En*grave", v. t. [Pref. en- + grave a tomb. Cf. Engrave to carve.]

To deposit in the grave; to bury.

[Obs.] "Their corses to engrave."



© Webster 1913.

En*grave" (?), v. t. [imp. Engraved (?); p. p. Engraved or Engraven (); p. pr. & vb. n. Engraving.] [Pref. en- + grave to carve: cf. OF. engraver.]


To cut in; to make by incision.


Full many wounds in his corrupted flesh He did engrave. Spenser.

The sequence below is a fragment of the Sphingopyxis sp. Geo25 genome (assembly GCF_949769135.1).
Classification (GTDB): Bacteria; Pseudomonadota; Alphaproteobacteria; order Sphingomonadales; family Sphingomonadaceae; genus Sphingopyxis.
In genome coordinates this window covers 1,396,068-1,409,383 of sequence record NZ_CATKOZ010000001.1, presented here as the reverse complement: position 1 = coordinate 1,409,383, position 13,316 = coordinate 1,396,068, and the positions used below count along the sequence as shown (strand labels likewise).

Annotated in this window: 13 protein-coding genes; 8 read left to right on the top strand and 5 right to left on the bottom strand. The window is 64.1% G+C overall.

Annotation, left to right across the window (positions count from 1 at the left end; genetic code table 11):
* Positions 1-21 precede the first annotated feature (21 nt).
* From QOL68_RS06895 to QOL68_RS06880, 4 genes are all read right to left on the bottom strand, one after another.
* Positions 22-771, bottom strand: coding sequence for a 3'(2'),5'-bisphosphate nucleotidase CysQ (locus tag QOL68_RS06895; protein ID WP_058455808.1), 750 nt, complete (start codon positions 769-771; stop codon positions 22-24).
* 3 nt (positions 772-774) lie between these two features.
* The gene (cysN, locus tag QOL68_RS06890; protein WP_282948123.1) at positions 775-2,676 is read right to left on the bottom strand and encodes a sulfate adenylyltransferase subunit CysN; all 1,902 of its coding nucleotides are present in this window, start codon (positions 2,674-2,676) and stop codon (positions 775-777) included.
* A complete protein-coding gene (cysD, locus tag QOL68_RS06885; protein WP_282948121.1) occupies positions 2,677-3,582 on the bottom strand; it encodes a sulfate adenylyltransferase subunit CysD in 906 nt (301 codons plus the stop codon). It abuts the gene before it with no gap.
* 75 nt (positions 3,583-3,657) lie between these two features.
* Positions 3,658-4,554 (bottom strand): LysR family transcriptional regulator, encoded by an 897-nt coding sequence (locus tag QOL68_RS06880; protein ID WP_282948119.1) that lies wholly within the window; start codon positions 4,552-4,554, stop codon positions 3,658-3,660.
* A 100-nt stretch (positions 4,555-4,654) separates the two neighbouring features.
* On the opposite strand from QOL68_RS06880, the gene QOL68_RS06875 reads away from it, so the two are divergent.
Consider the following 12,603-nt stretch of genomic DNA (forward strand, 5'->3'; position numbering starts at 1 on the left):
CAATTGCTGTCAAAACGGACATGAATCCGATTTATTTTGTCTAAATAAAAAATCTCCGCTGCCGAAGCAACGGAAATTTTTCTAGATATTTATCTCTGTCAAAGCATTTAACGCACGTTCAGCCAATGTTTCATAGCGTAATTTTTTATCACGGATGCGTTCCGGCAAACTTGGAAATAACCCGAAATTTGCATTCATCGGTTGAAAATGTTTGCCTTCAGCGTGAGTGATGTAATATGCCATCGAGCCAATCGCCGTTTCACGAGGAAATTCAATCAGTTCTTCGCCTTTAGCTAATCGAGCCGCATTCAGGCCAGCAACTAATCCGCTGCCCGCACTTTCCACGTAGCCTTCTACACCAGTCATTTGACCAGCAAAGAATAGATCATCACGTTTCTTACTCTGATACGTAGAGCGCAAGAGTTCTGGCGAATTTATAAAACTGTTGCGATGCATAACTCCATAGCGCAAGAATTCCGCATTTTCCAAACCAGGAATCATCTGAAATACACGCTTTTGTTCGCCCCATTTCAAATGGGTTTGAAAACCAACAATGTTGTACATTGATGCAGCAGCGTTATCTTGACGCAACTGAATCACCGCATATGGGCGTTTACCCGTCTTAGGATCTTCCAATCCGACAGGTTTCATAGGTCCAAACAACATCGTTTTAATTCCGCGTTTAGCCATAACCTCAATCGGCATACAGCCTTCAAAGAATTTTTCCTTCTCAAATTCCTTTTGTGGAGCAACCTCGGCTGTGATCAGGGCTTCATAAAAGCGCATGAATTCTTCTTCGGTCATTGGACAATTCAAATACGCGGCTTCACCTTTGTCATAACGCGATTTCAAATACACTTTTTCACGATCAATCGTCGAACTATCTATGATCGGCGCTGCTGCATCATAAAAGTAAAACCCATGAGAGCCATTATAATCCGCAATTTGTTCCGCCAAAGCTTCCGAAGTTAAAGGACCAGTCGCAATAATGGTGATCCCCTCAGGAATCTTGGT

To cut with a graving instrument in order to form an inscription or pictorial representation; to carve figures; to mark with incisions.

Like . . . . a signet thou engrave the two stones with the names of the children of Israel. Ex. xxviii. 11.


To form or represent by means of incisions upon wood, stone, metal, or the like; as, to engrave an inscription.


To impress deeply; to infix, as if with a graver.

Engrave principles in men's minds. Locke.


© Webster 1913.